Wednesday, March 2, 2011

Leave Rabbits and Top Hats to Magicians

Don't you want to scream when you're reading a terrific, suspenseful, well-written and well-edited book, and the characters get into an impossible situation, and you can't wait to see what the author came up with, and (take a breath) . . . voila! . . . magic! Suddenly, out of nowhere, they are saved. By something utterly unbelievable.

(Castle fans will know what I'm talking about, if they watched the other night.)

This contrived plot device is known as deus ex machina. And it's something to be avoided, unless you're a fantasy writer and then I think you can pretty much get away with anything.

Research in to autopsies and toxicology screens tore a hole in an important part of my plot, requiring re-thinking (and I'm not always good at thinking in the first place) and re-twisting (ditto). While Stephen King may be able to do all of his research after he's written the book, I find I need to get the big stuff taken care of early.

So I've spent the last few days working on a scene where two of my characters come to a conclusion based on events and information that occur in previous chapters. Although nothing was contrived, it was important to me that their conclusion be logical and not merely a plot device. My thanks to my trusted writing friends who pushed and punched me into giving the scene the meat it needed, hopefully without creating a boring information dump. I'm pretty sure it's a lot closer now than when I first asked them to take a look.

What about you? Have you ever been tempted to employ a deus ex machina? Do you remember the last one you read?

CR: The Pure in Heart by Susan Hill.

It's all better with friends.


  1. Great post, Peg! And, being a member of the crime scene writers group where you got some of this help, I am aware of some of what you worked on.

    And, I love your new blogger profile picture! Wish I was that photogenic. Sigh.

  2. This fantasy writer has tried to avoid it. In fact I try to keep my escape mechanisms purely character-driven. But I'm not high fantasy. Those guys can make it up on the fly. They don't need science or logic. Maybe in their world those things don't exist! When I put my characters into those seemingly no-win situations, I pretty much know that someone is going to have to sacrifice something (whether it's a limb, a life, or their heart) to get them out of the situation. Otherwise, no one ever believes me when they survive it.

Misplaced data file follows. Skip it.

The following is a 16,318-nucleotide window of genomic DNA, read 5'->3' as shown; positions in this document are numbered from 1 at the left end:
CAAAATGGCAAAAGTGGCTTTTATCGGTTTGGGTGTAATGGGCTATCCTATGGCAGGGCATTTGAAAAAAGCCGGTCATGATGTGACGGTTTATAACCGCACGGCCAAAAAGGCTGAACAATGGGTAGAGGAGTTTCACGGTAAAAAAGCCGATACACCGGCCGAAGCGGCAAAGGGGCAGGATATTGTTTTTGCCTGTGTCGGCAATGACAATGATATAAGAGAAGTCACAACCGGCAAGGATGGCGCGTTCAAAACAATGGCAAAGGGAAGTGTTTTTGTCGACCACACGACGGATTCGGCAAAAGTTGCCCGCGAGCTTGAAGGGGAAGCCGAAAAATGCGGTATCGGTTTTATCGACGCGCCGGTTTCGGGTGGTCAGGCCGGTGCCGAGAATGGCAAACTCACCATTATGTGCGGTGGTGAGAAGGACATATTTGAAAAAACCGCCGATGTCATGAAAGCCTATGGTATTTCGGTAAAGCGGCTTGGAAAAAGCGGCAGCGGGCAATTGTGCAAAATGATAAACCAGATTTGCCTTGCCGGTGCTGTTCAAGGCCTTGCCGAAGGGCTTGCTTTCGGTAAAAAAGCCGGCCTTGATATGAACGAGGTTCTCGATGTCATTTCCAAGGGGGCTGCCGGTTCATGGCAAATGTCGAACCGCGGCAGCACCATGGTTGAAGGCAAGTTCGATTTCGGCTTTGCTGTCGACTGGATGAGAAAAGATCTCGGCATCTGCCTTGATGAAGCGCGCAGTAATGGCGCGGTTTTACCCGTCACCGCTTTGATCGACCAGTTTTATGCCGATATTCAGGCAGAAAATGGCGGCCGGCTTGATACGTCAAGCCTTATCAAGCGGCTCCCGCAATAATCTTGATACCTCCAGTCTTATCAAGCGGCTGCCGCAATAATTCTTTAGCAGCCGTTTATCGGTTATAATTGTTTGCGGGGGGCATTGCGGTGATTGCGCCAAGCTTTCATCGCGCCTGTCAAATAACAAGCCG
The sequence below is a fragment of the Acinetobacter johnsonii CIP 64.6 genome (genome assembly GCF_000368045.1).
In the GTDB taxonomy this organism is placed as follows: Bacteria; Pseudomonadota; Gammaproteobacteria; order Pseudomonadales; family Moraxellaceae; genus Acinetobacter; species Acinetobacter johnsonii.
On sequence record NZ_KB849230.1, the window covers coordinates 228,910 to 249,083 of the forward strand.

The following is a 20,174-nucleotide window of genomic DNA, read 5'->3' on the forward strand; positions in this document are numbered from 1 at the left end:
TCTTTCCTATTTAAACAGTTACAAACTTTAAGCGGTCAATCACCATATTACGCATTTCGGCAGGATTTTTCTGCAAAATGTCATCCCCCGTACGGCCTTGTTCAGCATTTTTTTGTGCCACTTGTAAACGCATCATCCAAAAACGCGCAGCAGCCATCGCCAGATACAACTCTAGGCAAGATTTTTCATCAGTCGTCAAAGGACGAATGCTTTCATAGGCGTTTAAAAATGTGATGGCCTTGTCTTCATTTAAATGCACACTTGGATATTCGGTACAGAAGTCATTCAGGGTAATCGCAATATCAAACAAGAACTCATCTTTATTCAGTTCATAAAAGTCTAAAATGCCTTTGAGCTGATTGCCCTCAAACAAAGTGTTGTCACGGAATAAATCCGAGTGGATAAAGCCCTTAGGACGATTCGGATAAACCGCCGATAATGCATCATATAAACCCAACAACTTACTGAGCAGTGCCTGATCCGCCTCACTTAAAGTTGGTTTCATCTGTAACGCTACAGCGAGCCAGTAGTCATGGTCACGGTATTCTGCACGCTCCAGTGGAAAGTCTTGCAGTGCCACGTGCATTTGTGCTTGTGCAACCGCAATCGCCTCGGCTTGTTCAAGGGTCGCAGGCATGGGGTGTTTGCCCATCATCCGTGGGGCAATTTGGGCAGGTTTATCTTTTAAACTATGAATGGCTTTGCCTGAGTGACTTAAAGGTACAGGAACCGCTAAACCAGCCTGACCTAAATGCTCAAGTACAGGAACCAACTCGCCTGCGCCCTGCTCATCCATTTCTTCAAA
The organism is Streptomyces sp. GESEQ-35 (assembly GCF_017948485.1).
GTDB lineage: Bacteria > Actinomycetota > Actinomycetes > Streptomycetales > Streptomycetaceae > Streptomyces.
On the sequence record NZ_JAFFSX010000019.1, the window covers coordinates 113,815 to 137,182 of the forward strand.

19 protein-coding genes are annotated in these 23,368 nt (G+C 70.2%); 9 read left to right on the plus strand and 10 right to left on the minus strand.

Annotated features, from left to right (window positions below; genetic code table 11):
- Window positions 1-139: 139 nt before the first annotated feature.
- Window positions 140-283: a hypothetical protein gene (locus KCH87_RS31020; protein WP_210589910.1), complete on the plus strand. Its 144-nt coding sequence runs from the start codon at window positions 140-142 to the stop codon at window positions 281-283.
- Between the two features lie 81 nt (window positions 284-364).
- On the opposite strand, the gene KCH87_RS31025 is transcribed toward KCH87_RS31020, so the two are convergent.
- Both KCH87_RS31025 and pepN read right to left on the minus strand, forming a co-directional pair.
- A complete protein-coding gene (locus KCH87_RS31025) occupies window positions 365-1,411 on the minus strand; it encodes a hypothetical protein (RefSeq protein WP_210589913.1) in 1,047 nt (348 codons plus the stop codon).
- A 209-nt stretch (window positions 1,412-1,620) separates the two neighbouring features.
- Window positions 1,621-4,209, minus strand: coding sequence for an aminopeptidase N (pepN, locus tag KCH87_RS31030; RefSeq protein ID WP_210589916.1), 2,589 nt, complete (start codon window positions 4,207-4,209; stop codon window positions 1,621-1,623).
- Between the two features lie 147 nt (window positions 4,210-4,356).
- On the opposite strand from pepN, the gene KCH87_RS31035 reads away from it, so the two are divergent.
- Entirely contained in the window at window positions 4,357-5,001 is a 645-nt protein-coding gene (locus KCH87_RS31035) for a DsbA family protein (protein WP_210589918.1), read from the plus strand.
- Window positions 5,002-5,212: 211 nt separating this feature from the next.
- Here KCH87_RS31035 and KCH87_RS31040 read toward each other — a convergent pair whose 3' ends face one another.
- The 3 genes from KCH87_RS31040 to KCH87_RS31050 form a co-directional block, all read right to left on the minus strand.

It's not a book, but a lot of scifi TV is bad about this. See a lot of the later episodes of Stargate SG-1. How many times can the little gray aliens beam you out of that foxhole?!


  3. Peg, Crime Scene Writers is a great resource, isn't it? Turns out, I still need to do some revising. I'll get that taken care of tomorrow. I'm not very photogenic. It takes a gazillion of pics to find one that's halfway suitable. I love the delete key on digital cameras!

    Tara, I enjoy a well-written fantasy. It sounds like you treat your readers with a little respect. Wahoo! LoML is a full-on SF/F fan, at least as far as television is concerned, from way back to the original Star Trek series. He will suspend belief for the sake of the story . . . but only for so long.

  4. I can't remember the last one I read, but I will never forget the one that ticked me off the most-Stephen King's Hand of God at the end of The Stand. LOVED that book right up until he wrote himself into a corner and obviously couldn't come up with a logical way out of it. Soooo disappointing and frustrating. I would have thrown his book across the room, but being a King novel, I didn't have a catapult.